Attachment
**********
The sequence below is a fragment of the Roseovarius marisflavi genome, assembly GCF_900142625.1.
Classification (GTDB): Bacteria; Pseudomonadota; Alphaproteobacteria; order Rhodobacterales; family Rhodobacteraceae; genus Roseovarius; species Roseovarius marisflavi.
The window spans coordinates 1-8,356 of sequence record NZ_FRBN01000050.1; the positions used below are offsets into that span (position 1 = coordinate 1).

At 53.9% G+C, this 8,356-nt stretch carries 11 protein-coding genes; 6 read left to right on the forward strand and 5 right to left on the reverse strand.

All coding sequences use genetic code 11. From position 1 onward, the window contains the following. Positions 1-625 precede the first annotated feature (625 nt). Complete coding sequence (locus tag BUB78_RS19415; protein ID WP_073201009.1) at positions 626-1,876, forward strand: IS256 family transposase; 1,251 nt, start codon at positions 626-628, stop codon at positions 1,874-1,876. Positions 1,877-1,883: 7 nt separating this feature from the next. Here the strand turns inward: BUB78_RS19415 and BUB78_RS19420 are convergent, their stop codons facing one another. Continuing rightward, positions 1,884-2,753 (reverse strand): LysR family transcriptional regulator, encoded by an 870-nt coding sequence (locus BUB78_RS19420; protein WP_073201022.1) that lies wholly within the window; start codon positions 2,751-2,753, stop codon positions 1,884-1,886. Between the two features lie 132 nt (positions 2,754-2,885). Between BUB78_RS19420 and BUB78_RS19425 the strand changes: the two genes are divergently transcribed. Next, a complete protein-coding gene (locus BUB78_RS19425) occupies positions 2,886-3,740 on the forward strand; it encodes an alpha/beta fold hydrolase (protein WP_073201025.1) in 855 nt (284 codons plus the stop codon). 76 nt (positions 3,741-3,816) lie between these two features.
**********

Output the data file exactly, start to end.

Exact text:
The sequence below is a fragment of the Roseovarius marisflavi genome, assembly GCF_900142625.1.
Classification (GTDB): Bacteria; Pseudomonadota; Alphaproteobacteria; order Rhodobacterales; family Rhodobacteraceae; genus Roseovarius; species Roseovarius marisflavi.
The window spans coordinates 1-8,356 of sequence record NZ_FRBN01000050.1; the positions used below are offsets into that span (position 1 = coordinate 1).

At 53.9% G+C, this 8,356-nt stretch carries 11 protein-coding genes; 6 read left to right on the forward strand and 5 right to left on the reverse strand.

All coding sequences use genetic code 11. From position 1 onward, the window contains the following. Positions 1-625 precede the first annotated feature (625 nt). Complete coding sequence (locus tag BUB78_RS19415; protein ID WP_073201009.1) at positions 626-1,876, forward strand: IS256 family transposase; 1,251 nt, start codon at positions 626-628, stop codon at positions 1,874-1,876. Positions 1,877-1,883: 7 nt separating this feature from the next. Here the strand turns inward: BUB78_RS19415 and BUB78_RS19420 are convergent, their stop codons facing one another. Continuing rightward, positions 1,884-2,753 (reverse strand): LysR family transcriptional regulator, encoded by an 870-nt coding sequence (locus BUB78_RS19420; protein WP_073201022.1) that lies wholly within the window; start codon positions 2,751-2,753, stop codon positions 1,884-1,886. Between the two features lie 132 nt (positions 2,754-2,885). Between BUB78_RS19420 and BUB78_RS19425 the strand changes: the two genes are divergently transcribed. Next, a complete protein-coding gene (locus BUB78_RS19425) occupies positions 2,886-3,740 on the forward strand; it encodes an alpha/beta fold hydrolase (protein WP_073201025.1) in 855 nt (284 codons plus the stop codon). 76 nt (positions 3,741-3,816) lie between these two features.